Fans got to see a different side to Bale from the one that plays second fiddle to Ronaldo at Real Madrid. Bale displayed his leadership side when conducting his press conferences and exuded the confidence of a man that is relishing the responsibility of being his team's main man. He delivered on the pitch as well, scoring three goals in the tournament, including a superbly taken free kick against England.
Forward - Antoine Griezmann (France)
The nimble striker ended the competition as the top scorer, walking away with the Golden Boot after scoring six goals in the tournament. The Frenchman has seen his reputation grow after a couple of seasons under Diego Simeone at Atletico Madrid. The Euros confirmed that he is one of the best strikers in European football at the moment.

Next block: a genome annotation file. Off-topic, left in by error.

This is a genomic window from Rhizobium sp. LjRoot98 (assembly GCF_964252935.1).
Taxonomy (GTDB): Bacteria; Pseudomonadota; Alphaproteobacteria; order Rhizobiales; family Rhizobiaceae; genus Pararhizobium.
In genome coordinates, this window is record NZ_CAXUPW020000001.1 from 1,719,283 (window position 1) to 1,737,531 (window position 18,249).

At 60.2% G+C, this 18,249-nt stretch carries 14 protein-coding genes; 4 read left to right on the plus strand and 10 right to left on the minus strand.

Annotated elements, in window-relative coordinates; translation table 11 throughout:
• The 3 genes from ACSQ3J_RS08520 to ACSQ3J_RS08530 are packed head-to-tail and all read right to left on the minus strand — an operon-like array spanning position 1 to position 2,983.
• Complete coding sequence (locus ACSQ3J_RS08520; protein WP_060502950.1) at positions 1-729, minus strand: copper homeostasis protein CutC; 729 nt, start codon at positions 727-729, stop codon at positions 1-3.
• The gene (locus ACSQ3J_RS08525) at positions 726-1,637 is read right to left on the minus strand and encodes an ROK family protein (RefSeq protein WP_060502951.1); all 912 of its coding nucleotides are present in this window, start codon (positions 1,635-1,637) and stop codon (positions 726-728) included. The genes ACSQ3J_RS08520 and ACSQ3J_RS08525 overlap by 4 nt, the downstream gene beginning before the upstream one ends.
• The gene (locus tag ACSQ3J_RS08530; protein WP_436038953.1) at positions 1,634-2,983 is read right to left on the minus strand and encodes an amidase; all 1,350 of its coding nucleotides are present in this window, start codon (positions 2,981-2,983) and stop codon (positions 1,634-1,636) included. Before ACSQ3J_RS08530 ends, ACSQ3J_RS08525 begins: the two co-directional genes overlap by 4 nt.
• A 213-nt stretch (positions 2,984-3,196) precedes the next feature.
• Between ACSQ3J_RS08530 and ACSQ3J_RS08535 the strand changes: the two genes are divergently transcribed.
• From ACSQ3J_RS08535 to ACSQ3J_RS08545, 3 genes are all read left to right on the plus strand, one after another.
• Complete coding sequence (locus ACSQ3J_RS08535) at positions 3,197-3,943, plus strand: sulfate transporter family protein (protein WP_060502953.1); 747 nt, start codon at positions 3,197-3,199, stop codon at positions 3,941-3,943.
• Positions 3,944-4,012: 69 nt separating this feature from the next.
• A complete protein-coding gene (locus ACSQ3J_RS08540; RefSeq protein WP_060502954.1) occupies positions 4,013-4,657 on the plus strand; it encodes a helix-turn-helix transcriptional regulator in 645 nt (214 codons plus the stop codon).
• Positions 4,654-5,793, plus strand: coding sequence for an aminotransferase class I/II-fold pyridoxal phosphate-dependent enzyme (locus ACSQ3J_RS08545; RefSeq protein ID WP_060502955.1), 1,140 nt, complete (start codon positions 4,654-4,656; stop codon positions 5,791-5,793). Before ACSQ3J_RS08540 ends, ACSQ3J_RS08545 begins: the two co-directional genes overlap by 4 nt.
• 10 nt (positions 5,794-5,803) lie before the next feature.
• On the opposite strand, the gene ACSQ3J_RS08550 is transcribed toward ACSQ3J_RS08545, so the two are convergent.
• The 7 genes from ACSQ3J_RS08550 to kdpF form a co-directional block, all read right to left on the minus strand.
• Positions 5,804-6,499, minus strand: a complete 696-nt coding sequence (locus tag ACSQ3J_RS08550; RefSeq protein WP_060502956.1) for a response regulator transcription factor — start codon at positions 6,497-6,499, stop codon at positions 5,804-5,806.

Forward - Cristiano Ronaldo (Portugal)
It was by no means his best tournament as the superstar blew hot and cold and at times epitomised Portugal's lack of cutting edge. The mark of a great player is delivering when it matters and that is what Ronaldo did. Against Hungary he grabbed a brace in the group stages to secure qualification into the next round by the skin of their teeth. Against Wales, the only match which Portugal manged to win within 90 minutes, he scored and then assisted teammate Nani to lead his nation into the final. Although he did not complete the final, his teammates explained his valuable role as a leader within the dressing room, which helped them over the line.
Manager - Lars Lagerback & Heimir Hallgrimsson (Iceland)